Come for the inconvenient arranged marriage trope, be drawn in by the constant smile-raising banter, and stay for the genuine against-the-odds love stories. An unequivocal five stars from me.

Have you read Gwen and Art Are Not In Love? What did you think of their story? Did the characters grab you as much as they grabbed me? Click through to the full blog to access the comments section, and share your thoughts! No spoilers, though – you can post those on GoodReads!

YA review: Gwen and Art Are Not In Love cross-posted to GoodReads.


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YA Review: Independent Study (The Testing #2)

Title: Independent Study (The Testing #2)
Author: Joelle Charbonneau
Edition:
Kindle
Rating:
5/5

Book two of The Testing Trilogy sees Cia and the other survivors enrolled in the Early Studies programme, designed to prepare them for their final training. Based on their performance in the Early Studies exam, each student is admitted to one of the five university departments and given the chance to help rebuild their post-war society. But this is a YA dystopia, so of course the author gives us more tests, and more danger for the characters to survive before they can concentrate on their studies.

A series of harrowing induction challenges gives Cia and her new classmates the chance to demonstrate their leadership abilities, teamwork, and survival skills. Once again the students must decide who to trust, and who to protect, in an increasingly political competition. There are revelations about other students, about the testing regime, and the consequences of failure. When Cia attracts the attention of those in power, she finds herself having to choose between concentrating on her studies, and attempting to uncover the secrets at the heart of government.

While the first book in the series pitched Cia and her classmates against each other, Independent Study concentrates more on Cia’s attempts to find people she can trust – in the induction challenges, at the university, and in government – and on her suspicions about the system they are trapped in. It’s a page-turning story, and a solid mid-trilogy novel, building gradually towards a finale in book three.

Cia continues to be an interesting and engaging narrator. To begin with she is focused on survival, and on figuring out how to bring herself and her team through every test. As she discovers more about the testing regime and the different factions in the government, she begins to take risks in pursuit of justice, and as a reader I was cheering her on. There are some heart-pounding moments, and some chapters where I found myself shouting at Cia’s decisions, or gasping out loud at their results.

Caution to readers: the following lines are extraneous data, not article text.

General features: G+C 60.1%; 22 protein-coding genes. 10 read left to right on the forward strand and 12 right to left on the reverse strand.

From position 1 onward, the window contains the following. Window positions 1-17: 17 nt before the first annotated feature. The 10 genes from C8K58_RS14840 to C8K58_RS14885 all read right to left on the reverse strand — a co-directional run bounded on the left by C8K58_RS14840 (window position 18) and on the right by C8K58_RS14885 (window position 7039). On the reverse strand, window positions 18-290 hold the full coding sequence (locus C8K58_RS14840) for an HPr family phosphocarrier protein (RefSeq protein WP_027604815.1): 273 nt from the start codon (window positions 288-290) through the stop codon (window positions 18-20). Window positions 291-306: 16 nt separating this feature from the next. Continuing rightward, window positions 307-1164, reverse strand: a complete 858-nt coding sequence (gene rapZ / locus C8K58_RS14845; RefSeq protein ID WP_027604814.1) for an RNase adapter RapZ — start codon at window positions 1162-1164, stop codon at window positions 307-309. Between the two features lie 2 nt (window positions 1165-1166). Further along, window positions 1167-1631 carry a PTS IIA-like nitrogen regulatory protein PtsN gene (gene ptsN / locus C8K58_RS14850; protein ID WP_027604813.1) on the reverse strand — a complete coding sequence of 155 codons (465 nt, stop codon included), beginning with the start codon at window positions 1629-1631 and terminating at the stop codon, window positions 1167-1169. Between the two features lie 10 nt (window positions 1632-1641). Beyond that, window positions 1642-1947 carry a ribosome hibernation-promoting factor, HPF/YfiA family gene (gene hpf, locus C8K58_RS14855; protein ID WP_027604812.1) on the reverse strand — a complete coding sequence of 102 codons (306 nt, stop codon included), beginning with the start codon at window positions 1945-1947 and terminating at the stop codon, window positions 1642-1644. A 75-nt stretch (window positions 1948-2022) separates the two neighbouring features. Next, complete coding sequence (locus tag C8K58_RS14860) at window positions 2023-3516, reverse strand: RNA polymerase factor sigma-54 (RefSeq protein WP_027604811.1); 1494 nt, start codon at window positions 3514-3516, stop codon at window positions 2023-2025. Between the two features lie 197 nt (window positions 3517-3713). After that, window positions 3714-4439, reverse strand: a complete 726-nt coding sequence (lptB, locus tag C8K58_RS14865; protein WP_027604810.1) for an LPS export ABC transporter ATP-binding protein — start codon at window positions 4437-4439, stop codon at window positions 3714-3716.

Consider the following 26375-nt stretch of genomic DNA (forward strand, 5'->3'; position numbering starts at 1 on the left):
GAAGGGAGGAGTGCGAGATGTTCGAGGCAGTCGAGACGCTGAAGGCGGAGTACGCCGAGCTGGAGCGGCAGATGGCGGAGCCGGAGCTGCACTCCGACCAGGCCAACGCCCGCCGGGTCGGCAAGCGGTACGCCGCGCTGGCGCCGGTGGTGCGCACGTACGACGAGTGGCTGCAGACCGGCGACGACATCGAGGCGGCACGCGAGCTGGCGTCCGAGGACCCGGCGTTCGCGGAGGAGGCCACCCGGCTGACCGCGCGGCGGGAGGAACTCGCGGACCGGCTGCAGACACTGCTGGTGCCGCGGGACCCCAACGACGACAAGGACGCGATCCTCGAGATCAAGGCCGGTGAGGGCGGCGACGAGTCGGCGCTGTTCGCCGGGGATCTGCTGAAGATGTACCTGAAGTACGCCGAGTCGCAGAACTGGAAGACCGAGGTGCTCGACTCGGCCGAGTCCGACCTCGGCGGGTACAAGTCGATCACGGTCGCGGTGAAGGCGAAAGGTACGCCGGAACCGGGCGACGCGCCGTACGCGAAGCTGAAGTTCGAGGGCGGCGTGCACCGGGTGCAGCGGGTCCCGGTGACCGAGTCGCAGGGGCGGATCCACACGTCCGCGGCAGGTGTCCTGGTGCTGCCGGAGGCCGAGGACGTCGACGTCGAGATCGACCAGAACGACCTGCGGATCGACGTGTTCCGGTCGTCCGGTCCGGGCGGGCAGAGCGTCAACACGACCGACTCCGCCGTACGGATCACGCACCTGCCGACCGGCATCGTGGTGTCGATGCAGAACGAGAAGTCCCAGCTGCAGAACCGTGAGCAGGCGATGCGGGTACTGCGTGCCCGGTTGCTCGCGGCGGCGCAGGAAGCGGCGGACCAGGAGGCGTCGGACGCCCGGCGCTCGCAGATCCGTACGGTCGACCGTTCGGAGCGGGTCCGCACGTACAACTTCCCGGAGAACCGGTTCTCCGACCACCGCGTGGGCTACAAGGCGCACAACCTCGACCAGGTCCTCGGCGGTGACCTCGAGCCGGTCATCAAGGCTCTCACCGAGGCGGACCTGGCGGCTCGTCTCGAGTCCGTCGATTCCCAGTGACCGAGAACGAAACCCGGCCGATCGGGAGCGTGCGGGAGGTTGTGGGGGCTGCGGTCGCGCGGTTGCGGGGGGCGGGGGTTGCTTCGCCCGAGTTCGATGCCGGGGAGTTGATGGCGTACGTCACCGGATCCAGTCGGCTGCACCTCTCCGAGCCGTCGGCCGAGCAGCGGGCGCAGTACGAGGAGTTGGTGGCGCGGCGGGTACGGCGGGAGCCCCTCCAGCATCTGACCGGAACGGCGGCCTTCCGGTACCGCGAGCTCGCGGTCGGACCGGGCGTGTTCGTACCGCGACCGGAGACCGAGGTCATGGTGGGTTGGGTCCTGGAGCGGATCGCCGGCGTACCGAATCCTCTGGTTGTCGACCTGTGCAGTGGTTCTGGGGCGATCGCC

I’m fully invested in the story, and I’ve already downloaded book three!

Have you read The Testing Trilogy? What did you think of Cia’s story? Click through to the full blog to access the comments section, and share your thoughts! No spoilers, though – you can post those on GoodReads!

Review cross-posted to GoodReads.


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YA Review: The Testing

Title: The Testing
Author: Joelle Charbonneau
Edition:
Kindle
Rating:
5/5

This book has everything you’d expect from a YA Dystopian novel, and it hits each beat perfectly. Teenagers taken from their homes to be tested for the next stage of their lives. Danger, manipulation, and cruelty at the hands of the authorities. A competition where success means a chance at an education, and failure means death. A glimpse of corruption and rebellion behind the scenes of the testing process, and a friends-to-lovers romance along the way.

The story takes place in a world almost destroyed by war and climate disasters. Isolated colonies are established by a central government to reclaim land from the poisons of war and the climate crisis. Teenagers with high test scores at their colony schools are selected to compete for a place at the university where they will be trained to become the leaders of the future. Cia’s colony hasn’t sent a candidate for testing in years, so it is a surprise when she is chosen along with three of her classmates. The testing proves to be more difficult – and more deadly – than anything the colonists had imagined, and Cia and her friends must work together to survive.